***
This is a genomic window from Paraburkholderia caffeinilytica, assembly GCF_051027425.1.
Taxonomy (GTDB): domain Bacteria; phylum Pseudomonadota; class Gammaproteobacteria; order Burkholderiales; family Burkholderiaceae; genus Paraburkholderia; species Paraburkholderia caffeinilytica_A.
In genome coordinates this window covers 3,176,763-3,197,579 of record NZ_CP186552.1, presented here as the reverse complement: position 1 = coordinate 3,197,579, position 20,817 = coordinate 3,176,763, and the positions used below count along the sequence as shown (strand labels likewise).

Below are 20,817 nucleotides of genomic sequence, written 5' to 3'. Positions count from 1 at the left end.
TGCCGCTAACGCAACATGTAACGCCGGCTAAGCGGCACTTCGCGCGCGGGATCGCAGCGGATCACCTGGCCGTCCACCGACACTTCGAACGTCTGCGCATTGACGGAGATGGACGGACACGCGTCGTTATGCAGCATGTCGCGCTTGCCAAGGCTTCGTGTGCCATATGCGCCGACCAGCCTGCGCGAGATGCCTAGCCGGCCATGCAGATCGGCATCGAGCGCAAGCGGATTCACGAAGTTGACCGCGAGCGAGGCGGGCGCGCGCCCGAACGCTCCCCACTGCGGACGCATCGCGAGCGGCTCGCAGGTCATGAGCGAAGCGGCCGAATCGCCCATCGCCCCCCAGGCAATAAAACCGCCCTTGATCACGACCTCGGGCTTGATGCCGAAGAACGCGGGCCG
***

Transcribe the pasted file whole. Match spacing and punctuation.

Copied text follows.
This is a genomic window from Paraburkholderia caffeinilytica, assembly GCF_051027425.1.
Taxonomy (GTDB): domain Bacteria; phylum Pseudomonadota; class Gammaproteobacteria; order Burkholderiales; family Burkholderiaceae; genus Paraburkholderia; species Paraburkholderia caffeinilytica_A.
In genome coordinates this window covers 3,176,763-3,197,579 of record NZ_CP186552.1, presented here as the reverse complement: position 1 = coordinate 3,197,579, position 20,817 = coordinate 3,176,763, and the positions used below count along the sequence as shown (strand labels likewise).

Below are 20,817 nucleotides of genomic sequence, written 5' to 3'. Positions count from 1 at the left end.
TGCCGCTAACGCAACATGTAACGCCGGCTAAGCGGCACTTCGCGCGCGGGATCGCAGCGGATCACCTGGCCGTCCACCGACACTTCGAACGTCTGCGCATTGACGGAGATGGACGGACACGCGTCGTTATGCAGCATGTCGCGCTTGCCAAGGCTTCGTGTGCCATATGCGCCGACCAGCCTGCGCGAGATGCCTAGCCGGCCATGCAGATCGGCATCGAGCGCAAGCGGATTCACGAAGTTGACCGCGAGCGAGGCGGGCGCGCGCCCGAACGCTCCCCACTGCGGACGCATCGCGAGCGGCTCGCAGGTCATGAGCGAAGCGGCCGAATCGCCCATCGCCCCCCAGGCAATAAAACCGCCCTTGATCACGACCTCGGGCTTGATGCCGAAGAACGCGGGCCG